1. Tempted to go solar? Here’s how much it’ll cost to take your house of the grid [Business Insider].


2. One of the words added to the Oxford English Dictionary this years is “nomophobia”. It’s defined as a far of being without your phone and or being able to see it. It’s safe to presume, it’s a fear that the majority of us suffer from. If you want to get over that fear and stop picking up your phone 52 times a day (the average for most people), read this. It’s the best article I’ve read on the topic of getting off your phone [Vox].


3. This blog on why new technology is so hard to sell is such a good read. Most things we think we adopted fast like cars, TV, airplanes and even seatbelts took years to garner any type of interest – never mind to be adopted. “Technology is supposed to make your life easier and more efficient. A lot of new technology doesn’t at first. You have to imagine a day when it’ll be better”. [Collaborative Fund].


4. We lie about what we eat and it’s messing up science [NPR].


5. Love this blog in the CN&CO’s “I wish someone told me” series. I too grew up around books and spending hours in the library. Reading becomes more difficult as we get older, but like Rob suggests, leaving books around your home makes it easier to pick them up and read when you have spare moments. If you’re looking for reading recs, this is where we share and review all the books we’re reading. [CN &CO].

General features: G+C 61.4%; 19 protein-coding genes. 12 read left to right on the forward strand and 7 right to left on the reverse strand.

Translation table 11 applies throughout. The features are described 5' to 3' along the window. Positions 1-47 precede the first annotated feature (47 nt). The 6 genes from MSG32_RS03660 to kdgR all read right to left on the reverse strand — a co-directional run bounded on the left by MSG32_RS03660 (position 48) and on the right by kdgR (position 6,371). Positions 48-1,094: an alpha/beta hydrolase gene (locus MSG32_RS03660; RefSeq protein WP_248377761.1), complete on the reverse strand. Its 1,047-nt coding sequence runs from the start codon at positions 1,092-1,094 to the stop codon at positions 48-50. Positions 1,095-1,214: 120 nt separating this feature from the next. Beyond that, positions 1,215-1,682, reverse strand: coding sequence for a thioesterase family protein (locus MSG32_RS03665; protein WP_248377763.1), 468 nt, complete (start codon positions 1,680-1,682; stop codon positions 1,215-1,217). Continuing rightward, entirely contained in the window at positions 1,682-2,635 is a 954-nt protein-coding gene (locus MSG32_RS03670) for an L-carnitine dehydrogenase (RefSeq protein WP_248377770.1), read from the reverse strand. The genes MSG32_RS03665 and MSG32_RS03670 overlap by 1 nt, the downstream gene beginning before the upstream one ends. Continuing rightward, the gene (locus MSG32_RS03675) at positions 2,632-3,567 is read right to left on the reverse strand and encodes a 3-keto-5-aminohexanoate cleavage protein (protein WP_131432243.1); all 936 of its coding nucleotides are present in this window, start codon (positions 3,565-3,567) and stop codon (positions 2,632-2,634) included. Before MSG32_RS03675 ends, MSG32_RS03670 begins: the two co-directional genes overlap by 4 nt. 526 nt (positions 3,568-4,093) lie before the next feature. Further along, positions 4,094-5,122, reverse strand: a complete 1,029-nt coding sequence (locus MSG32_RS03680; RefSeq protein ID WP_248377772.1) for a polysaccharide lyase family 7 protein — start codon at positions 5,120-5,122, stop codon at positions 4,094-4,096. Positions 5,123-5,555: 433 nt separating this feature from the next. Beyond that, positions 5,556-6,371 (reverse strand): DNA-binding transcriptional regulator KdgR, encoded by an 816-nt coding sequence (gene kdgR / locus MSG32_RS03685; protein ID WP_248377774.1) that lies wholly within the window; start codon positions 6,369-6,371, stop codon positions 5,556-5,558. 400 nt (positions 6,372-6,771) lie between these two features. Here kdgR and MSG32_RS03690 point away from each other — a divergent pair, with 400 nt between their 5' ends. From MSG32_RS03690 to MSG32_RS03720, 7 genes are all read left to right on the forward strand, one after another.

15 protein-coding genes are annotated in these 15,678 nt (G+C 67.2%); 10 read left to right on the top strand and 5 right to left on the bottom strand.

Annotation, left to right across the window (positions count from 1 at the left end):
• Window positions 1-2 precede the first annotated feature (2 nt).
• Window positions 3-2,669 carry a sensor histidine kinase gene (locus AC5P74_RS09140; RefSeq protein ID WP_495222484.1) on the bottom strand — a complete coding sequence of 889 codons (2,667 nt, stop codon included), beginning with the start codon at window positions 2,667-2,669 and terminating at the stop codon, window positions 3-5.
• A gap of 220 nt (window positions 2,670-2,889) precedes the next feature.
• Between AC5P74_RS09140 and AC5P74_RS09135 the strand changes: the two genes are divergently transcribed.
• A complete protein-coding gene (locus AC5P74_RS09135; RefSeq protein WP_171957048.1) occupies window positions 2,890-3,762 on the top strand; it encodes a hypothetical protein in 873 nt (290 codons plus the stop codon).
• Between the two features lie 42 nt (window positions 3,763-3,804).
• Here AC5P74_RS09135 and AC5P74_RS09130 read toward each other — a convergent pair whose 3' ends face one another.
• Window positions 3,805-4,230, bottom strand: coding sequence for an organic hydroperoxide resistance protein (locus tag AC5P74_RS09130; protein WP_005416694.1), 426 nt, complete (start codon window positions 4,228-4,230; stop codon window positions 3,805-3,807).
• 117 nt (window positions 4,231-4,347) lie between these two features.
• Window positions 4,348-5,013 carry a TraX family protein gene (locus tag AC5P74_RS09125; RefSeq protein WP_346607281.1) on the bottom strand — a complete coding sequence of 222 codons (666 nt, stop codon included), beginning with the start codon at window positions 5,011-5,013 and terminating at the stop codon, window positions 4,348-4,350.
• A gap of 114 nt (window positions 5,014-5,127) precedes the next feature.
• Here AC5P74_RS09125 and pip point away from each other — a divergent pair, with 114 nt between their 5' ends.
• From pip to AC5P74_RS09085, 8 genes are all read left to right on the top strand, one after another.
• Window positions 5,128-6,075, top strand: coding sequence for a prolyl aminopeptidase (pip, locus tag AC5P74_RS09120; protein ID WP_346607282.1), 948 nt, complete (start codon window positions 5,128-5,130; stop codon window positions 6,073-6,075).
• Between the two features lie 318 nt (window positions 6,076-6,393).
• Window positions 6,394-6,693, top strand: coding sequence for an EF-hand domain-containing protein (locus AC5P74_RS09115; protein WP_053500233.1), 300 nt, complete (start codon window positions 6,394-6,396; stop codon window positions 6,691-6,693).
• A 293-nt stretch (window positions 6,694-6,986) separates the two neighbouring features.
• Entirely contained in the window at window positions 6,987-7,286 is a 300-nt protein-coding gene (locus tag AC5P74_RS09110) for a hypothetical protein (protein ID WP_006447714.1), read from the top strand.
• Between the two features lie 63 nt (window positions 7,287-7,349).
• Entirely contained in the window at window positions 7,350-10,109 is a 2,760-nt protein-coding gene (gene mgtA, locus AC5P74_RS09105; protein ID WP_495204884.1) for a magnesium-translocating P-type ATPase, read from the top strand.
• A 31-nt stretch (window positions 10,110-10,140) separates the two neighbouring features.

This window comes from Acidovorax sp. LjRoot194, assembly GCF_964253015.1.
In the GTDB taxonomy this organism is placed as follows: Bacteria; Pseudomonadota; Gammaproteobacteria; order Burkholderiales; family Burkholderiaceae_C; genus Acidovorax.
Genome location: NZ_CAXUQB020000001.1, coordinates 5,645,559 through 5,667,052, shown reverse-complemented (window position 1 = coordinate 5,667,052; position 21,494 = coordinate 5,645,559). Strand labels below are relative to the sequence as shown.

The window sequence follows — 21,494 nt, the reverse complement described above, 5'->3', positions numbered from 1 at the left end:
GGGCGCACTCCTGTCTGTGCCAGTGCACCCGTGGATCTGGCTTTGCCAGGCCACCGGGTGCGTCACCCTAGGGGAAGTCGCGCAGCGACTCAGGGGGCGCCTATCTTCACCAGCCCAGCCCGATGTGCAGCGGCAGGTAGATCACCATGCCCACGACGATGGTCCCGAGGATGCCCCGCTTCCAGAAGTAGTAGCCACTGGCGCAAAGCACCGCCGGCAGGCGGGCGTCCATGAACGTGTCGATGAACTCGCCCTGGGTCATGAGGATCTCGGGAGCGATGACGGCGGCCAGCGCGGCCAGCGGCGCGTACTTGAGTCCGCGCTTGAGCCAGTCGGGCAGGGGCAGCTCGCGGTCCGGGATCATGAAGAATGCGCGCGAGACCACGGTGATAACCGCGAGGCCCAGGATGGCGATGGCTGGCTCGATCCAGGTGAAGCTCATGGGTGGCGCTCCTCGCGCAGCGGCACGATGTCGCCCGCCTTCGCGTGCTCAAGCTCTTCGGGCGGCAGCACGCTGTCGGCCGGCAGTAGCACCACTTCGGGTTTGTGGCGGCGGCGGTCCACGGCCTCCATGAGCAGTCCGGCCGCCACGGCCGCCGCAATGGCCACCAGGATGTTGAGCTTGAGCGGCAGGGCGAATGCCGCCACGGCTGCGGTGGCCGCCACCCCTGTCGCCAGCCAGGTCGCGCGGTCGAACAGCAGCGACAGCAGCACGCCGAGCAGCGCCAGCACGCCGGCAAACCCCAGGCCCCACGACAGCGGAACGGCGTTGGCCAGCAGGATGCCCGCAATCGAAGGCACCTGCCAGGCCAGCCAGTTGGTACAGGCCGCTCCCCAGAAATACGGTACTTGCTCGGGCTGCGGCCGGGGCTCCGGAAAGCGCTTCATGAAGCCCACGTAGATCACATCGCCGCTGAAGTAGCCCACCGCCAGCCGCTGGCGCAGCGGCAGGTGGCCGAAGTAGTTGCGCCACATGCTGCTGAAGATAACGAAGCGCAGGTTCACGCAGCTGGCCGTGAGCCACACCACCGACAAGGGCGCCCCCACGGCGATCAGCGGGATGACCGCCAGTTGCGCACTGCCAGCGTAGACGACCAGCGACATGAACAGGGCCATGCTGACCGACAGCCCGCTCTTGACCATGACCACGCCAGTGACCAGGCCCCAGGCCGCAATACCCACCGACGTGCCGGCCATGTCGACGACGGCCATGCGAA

6. We all have a movement signature that is unique to us. It’s not just our limbs but the way our muscles are firing. Scientists are now studying those movements with the hopes of enabling changes to physiotherapy, prosthetics and even performance [New York Times].


7. How to clean your reusable water bottle; and why you should be doing it more often than you are. [Mashable].


8. The baking step you can skip. Unless it’s icing sugar. Always sift icing sugar, no one wants a clumpy glaze or frosting [Bon Appetit].


9. The fashion industry is responsible for 8.1% of global carbon emissions. In the past two years those companies have started to accept responsibility and over 100 brands and retailers are members of the Sustainable Apparel Coalition, an industry group that pioneered the Higgs Index to measure the environmental and social impacts of the industry. The goal is to not exceed 1.5 degress of warming – the number needed to avert a complete climate crisis. Stand Earth ranked the top 45 fashion companies to determine which are the ones who have not only made commitments, but have followed through. The entire report is worth a read, but there’s also a chart if images are more your thing. And if you’re interested in learning more about climate change and what you can do, this book is a brilliant resource [Stand Earth].

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